§ Llew Smith
To ask the Secretary of State for Health what guidelines his Department issues for experimentation on non-human primates in order to improve cures to illnesses shared by primates and humans; and what plans he has to introduce alternatives to the use of primates in medical research. 
§ Miss Melanie Johnson
Under the Animals (Scientific Procedures) Act 1986, no animals can be used in scientific procedures if alternatives are available and primates can only be used if no other species are suitable576W and readily obtainable. Every effort will continue to be required to minimise primate use and find alternatives where practicable. The United Kingdom legislation regulating animal experiments is widely regarded as the toughest in the world. The Government's policy is never to allow the use of great apes.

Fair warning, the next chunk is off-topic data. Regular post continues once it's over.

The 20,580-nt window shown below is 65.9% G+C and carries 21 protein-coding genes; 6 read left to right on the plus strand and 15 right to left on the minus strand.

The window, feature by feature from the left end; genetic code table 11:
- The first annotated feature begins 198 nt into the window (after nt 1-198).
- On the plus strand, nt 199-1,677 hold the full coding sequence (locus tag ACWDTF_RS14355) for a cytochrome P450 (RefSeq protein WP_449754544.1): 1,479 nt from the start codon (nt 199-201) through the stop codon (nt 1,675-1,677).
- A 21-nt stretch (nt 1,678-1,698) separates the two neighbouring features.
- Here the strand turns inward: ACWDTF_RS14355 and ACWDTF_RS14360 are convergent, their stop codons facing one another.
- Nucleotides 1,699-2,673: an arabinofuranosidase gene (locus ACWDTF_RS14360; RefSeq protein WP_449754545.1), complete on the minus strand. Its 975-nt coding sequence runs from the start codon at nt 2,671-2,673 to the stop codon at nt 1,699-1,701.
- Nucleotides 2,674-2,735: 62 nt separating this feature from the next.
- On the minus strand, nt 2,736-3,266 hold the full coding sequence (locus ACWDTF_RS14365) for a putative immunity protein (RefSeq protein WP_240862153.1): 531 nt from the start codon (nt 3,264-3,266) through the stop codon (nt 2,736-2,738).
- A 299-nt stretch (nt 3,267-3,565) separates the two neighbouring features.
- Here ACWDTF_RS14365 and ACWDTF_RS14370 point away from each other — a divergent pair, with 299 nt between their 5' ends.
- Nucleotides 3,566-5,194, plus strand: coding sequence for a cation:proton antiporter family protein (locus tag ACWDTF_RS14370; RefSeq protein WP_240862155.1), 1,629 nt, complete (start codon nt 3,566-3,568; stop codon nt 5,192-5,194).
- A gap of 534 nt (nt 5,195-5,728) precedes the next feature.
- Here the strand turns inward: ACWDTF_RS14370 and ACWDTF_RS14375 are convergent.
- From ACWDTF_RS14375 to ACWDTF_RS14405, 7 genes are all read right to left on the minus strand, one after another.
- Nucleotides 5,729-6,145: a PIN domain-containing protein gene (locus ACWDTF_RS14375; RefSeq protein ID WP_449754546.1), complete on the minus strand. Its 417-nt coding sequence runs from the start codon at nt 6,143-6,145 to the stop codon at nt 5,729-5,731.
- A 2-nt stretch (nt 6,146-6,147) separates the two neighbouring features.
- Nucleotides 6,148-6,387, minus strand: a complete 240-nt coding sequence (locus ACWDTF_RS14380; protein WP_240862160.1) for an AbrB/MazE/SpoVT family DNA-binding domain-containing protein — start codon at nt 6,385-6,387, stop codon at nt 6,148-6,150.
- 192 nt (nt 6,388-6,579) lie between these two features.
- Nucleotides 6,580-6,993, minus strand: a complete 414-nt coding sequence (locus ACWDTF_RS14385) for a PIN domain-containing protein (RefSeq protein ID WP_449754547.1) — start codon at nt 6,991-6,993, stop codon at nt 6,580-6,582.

The Medical Research Council (MRC) has established the Centre for Best Practice for Animals in Research (CBPAR) as part of its continuing commitment to high standards in laboratory animal use and welfare. Following consultation with vets, scientists, experts in primate welfare, and animal welfare organisations, CBPAR has developed guidelines on best practice in the accommodation and care of primates used in scientific procedures. These guidelines have now been published and will shortly be available on the MRC website at www.mrc.ac.uk.